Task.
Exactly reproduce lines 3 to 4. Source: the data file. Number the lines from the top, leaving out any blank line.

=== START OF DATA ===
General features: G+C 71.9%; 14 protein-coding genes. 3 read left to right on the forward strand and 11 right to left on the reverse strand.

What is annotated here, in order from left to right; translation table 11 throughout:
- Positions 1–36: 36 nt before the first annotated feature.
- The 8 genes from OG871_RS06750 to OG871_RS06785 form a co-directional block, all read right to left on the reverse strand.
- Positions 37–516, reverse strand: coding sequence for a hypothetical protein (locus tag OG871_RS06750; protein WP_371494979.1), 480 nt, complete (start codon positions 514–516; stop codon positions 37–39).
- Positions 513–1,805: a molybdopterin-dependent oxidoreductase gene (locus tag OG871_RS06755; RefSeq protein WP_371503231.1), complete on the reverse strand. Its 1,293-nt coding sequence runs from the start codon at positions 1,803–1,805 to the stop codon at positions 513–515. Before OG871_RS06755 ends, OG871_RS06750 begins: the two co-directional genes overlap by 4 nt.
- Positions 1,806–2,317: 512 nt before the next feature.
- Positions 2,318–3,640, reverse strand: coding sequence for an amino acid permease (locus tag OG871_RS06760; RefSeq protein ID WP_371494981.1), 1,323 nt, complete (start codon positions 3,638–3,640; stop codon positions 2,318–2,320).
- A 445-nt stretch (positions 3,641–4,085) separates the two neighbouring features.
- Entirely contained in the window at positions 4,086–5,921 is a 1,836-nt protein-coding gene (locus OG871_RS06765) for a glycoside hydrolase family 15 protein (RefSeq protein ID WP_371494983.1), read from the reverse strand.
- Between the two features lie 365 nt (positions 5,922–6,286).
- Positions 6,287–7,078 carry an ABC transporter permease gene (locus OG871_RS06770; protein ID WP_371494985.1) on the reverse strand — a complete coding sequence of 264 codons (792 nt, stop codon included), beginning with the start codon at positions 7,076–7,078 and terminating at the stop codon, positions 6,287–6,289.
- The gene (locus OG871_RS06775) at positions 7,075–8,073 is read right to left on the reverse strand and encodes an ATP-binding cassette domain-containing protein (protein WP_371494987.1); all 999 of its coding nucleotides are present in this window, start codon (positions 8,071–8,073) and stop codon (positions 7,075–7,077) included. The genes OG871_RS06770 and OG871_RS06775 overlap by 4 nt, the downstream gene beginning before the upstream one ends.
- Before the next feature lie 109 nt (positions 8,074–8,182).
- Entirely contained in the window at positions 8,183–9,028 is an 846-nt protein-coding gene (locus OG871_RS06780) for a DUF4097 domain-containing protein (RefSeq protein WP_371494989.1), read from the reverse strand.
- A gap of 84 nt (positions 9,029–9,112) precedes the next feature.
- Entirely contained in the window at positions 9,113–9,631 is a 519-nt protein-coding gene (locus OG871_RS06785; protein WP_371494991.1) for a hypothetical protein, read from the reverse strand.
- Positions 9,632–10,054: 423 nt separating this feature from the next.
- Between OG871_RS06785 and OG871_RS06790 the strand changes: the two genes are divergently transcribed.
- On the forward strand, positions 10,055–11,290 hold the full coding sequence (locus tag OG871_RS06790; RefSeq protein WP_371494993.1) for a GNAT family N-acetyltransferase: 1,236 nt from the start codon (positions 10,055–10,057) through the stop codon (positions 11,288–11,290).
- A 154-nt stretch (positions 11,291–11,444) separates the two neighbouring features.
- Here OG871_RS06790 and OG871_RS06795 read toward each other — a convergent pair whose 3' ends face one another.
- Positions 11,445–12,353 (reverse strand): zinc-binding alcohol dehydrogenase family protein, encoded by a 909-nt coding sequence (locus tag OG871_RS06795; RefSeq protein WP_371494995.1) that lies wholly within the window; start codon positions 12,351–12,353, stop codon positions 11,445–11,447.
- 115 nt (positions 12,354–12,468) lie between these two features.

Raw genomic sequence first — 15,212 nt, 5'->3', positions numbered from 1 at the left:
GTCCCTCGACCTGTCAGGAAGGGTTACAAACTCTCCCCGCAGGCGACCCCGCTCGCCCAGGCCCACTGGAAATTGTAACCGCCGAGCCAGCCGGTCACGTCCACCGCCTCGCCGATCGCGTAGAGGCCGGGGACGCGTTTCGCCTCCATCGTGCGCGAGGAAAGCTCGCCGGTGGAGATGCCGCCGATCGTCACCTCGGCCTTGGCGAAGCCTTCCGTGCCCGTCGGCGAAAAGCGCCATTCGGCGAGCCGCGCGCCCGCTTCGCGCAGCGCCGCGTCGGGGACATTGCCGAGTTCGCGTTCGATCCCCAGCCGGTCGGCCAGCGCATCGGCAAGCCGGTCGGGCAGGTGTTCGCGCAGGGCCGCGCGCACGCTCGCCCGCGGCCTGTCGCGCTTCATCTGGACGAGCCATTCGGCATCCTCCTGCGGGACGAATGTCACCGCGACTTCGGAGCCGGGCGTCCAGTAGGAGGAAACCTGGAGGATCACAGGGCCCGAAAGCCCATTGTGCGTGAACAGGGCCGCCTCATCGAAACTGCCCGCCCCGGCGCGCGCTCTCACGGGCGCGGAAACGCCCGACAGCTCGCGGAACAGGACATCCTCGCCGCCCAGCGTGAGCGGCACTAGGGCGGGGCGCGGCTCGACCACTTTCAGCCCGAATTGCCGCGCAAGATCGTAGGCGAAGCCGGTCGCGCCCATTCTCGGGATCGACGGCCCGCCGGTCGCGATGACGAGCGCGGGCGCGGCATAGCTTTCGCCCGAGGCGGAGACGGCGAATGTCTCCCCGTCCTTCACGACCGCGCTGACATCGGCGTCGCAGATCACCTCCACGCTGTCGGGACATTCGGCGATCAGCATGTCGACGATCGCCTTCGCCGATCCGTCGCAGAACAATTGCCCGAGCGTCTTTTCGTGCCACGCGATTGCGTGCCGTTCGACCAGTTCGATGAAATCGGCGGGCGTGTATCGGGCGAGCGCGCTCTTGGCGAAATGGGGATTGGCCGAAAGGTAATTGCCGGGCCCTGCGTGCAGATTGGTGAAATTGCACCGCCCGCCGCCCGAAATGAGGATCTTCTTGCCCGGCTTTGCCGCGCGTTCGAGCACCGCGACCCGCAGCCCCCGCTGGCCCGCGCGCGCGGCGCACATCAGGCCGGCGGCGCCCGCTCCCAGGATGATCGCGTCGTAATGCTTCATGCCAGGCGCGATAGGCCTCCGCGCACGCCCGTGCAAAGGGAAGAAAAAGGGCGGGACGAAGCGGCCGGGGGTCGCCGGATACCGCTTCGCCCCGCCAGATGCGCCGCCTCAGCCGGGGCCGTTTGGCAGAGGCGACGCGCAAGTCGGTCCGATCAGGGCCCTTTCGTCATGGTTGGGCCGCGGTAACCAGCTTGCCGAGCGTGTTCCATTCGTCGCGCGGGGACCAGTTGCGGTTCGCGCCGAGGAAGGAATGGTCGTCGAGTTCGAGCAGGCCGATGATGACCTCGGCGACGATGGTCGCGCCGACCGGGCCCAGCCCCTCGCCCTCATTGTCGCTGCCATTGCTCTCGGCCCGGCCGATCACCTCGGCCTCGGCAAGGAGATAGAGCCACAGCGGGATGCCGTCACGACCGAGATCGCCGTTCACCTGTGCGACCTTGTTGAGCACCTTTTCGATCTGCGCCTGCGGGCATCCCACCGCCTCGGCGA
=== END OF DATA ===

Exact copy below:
- Positions 1–36: 36 nt before the first annotated feature.
- The 8 genes from OG871_RS06750 to OG871_RS06785 form a co-directional block, all read right to left on the reverse strand.